The type of brain map that used to grace high-school biology texts looked like a quilt: A pink chunk labeled "vision" bumped up against a blue blob that was the seat of language and a yellow swath representing motor perception.
Those crude representations were the result of centuries' worth of painstaking dissection, coupled with case studies of people suffering from brain damage and disease.
It took only three years for a Seattle lab founded by Microsoft mogul and philanthropist Paul Allen to revolutionize the landscape of neuroscience by creating a map of the brain that goes far beyond topography to pinpoint the workings of individual cells.
Allen, who donated $100 million to the lab, said he is so pleased with the results that he will consider similar, large-scale science projects in the future.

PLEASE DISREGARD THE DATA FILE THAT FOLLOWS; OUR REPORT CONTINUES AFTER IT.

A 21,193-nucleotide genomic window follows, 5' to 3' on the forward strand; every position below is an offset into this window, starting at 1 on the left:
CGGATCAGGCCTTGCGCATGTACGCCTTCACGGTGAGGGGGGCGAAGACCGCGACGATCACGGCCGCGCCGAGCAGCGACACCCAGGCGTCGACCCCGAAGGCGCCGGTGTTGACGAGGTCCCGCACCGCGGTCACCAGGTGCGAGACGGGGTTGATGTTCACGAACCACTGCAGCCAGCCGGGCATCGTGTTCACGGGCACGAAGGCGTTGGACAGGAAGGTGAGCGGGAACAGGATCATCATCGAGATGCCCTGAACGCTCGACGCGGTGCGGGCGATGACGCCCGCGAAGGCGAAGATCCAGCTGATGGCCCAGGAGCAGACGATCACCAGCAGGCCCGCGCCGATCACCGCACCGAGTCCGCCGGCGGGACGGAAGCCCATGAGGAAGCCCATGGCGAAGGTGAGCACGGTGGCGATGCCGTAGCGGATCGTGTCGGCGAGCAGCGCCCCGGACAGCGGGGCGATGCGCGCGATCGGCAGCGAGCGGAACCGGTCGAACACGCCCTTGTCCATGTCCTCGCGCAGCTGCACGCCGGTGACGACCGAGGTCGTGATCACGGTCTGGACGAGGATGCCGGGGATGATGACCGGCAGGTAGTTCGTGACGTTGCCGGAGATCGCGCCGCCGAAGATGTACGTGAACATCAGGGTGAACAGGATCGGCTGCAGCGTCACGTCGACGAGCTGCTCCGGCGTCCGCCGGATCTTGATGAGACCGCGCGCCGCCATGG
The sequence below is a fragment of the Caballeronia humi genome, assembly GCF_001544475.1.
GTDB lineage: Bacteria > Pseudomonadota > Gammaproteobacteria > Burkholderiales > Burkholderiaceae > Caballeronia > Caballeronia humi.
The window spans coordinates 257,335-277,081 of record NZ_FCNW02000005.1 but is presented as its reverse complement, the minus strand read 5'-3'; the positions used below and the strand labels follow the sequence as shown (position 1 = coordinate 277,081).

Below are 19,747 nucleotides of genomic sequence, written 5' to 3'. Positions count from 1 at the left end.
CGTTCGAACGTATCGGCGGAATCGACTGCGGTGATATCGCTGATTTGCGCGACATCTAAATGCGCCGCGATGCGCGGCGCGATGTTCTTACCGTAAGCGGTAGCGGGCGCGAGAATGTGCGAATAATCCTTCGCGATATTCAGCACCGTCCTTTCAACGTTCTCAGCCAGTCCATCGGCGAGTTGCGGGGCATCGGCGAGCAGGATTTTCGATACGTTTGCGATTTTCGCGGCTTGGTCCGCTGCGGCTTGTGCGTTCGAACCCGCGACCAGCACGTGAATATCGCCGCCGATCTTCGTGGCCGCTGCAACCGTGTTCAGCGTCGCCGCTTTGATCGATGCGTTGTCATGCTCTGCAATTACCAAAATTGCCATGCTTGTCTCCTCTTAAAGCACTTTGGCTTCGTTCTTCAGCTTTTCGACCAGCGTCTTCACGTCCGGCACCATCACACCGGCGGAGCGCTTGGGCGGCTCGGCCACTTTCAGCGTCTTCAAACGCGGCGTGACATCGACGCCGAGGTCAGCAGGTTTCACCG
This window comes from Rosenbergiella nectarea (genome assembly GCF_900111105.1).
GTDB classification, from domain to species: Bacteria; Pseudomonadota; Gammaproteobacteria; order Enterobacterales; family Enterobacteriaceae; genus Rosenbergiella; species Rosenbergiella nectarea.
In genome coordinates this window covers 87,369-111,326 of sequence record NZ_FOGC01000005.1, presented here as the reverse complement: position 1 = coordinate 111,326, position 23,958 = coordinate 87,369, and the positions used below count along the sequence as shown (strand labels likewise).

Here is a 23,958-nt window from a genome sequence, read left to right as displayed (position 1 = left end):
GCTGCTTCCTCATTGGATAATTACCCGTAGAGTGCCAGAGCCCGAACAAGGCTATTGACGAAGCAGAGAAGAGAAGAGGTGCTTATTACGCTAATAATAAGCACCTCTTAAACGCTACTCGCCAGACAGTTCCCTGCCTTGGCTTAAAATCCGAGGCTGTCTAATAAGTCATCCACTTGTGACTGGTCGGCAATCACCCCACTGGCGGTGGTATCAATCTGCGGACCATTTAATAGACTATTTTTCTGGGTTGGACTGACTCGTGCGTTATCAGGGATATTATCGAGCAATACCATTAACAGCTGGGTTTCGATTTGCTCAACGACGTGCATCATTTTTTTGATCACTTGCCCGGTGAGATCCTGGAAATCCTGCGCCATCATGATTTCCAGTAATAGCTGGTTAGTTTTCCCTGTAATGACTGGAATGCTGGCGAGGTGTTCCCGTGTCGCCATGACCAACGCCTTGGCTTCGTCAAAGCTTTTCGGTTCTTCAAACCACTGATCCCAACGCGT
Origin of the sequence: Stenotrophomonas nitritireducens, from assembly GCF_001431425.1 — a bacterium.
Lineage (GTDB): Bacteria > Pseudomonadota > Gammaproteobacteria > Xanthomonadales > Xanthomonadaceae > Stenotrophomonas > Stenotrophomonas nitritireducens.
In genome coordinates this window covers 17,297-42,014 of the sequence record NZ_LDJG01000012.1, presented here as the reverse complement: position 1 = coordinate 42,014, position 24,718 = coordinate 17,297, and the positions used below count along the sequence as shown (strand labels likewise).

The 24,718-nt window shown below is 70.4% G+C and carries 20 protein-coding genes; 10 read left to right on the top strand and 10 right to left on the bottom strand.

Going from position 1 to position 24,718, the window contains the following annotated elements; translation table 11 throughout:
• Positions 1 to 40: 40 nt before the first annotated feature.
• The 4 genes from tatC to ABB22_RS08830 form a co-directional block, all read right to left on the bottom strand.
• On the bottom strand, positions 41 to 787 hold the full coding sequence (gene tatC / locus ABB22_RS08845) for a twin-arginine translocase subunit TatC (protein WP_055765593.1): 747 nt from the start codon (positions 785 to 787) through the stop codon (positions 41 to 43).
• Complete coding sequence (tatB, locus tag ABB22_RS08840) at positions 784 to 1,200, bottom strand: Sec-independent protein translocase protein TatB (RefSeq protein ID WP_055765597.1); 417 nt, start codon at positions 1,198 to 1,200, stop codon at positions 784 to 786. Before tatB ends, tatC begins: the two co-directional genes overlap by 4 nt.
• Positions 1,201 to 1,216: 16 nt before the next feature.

"This was a great opportunity to do something here that made a difference, and that we could do quickly," he said. "We'll certainly look for more opportunities like this."
Experts say the Allen Brain Atlas, which will be formally unveiled today, will boost understanding of brain circuits and chemistry — and what goes wrong in conditions ranging from schizophrenia and autism to Parkinson's disease and drug addiction.
The map is of the mouse brain, but that doesn't mean it's not applicable to humans. The two species share nearly 99 percent of their genes, and much brain research is conducted in mice.
Neurosurgeons at Swedish Medical Center in Seattle are already using the atlas to study the genetics of fatal brain cancers.